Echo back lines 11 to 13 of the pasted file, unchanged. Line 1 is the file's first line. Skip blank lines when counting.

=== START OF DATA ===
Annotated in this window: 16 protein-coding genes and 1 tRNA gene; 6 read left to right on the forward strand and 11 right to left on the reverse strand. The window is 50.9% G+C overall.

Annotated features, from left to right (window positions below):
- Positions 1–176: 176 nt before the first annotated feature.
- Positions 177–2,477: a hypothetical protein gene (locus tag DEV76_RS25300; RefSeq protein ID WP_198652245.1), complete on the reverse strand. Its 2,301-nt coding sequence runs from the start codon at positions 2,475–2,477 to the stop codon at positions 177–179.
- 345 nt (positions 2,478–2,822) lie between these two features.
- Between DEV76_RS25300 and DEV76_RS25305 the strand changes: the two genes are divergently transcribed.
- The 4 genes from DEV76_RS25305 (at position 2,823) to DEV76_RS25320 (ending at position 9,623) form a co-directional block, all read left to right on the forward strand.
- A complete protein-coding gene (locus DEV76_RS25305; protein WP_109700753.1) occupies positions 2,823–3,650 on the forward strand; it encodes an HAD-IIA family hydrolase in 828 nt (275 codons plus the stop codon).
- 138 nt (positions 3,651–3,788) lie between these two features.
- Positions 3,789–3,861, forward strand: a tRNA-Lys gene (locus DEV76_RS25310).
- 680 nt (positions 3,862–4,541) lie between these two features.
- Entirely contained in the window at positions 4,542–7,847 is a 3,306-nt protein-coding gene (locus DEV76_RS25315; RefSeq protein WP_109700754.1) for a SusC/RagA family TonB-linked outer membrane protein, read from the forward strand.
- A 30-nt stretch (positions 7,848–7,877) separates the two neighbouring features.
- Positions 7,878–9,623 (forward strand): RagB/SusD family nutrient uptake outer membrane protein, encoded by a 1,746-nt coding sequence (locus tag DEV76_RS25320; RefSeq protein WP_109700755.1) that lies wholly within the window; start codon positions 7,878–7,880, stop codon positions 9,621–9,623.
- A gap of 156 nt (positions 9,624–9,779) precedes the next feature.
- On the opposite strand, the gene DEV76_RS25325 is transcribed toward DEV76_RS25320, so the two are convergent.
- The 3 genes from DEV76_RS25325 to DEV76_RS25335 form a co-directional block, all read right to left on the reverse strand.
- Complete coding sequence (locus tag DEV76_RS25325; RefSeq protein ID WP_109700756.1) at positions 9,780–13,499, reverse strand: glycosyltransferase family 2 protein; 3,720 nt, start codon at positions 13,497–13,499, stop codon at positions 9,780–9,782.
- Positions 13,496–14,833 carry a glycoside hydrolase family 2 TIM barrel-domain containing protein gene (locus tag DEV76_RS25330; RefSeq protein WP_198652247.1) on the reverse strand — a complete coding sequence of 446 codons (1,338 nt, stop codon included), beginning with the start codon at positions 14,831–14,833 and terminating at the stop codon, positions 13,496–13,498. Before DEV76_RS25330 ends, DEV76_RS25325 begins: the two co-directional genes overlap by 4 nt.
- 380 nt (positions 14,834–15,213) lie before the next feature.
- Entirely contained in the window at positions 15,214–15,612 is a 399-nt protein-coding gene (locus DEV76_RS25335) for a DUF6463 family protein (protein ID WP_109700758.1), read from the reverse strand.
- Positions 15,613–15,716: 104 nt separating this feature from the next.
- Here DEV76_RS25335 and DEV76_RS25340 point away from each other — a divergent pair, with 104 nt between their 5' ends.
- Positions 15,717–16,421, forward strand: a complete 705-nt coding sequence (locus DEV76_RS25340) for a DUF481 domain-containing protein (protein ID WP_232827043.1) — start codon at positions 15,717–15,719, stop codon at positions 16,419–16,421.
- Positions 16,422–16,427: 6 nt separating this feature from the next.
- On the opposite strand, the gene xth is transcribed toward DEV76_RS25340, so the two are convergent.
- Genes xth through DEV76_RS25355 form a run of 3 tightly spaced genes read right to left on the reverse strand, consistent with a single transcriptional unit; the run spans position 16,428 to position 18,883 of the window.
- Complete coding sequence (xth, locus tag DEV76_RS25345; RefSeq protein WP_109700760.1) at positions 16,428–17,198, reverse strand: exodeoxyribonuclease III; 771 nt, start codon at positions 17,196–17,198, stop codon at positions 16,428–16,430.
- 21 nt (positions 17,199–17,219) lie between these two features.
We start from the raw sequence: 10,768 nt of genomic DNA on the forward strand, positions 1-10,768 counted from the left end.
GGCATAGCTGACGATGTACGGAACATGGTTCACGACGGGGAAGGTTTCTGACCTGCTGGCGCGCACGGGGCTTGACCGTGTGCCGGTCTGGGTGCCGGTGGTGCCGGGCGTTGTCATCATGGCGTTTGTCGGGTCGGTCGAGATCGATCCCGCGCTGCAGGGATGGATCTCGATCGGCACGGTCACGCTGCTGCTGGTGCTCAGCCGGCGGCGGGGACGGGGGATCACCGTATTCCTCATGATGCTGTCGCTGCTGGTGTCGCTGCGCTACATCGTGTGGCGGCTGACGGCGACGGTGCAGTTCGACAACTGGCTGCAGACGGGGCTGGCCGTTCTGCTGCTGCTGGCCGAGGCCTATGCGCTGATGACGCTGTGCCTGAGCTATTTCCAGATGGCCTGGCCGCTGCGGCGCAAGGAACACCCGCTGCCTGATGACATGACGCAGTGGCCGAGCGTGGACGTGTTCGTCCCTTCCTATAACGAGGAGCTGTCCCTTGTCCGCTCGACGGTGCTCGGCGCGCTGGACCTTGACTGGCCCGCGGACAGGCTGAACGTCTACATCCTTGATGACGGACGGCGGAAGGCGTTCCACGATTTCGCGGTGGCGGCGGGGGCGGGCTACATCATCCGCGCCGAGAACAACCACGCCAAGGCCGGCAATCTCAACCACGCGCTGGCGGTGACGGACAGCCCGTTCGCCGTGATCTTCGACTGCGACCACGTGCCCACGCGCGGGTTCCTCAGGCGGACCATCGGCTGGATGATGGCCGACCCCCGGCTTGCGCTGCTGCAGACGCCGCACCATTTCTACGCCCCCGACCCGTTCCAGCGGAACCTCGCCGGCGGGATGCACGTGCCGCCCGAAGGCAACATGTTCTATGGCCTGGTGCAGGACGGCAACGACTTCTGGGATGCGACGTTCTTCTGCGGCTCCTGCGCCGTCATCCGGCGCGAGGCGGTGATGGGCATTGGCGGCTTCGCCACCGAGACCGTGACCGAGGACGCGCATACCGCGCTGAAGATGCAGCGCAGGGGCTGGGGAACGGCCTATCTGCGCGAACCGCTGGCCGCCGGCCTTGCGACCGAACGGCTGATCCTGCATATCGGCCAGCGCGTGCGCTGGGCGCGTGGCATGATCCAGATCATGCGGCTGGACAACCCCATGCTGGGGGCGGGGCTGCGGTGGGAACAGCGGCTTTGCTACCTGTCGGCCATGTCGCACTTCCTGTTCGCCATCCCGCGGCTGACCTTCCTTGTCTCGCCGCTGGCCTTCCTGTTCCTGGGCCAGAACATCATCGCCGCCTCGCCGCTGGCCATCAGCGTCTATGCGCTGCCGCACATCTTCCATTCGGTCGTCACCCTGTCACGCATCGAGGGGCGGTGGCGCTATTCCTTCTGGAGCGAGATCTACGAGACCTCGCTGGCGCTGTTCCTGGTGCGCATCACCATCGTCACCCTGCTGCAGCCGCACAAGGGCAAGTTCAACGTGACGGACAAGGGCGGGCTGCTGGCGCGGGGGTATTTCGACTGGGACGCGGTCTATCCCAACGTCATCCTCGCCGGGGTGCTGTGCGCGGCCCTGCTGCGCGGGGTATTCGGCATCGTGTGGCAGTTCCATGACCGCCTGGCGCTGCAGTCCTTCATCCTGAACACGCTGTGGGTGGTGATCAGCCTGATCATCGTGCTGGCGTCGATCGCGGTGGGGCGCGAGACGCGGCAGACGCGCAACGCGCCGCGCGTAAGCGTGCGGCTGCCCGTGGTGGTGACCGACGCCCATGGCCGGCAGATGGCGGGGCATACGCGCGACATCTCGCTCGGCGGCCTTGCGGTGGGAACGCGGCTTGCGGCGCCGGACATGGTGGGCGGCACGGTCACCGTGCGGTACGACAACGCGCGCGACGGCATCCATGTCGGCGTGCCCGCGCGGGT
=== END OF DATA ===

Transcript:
- 680 nt (positions 3,862–4,541) lie between these two features.
- Entirely contained in the window at positions 4,542–7,847 is a 3,306-nt protein-coding gene (locus DEV76_RS25315; RefSeq protein WP_109700754.1) for a SusC/RagA family TonB-linked outer membrane protein, read from the forward strand.
- A 30-nt stretch (positions 7,848–7,877) separates the two neighbouring features.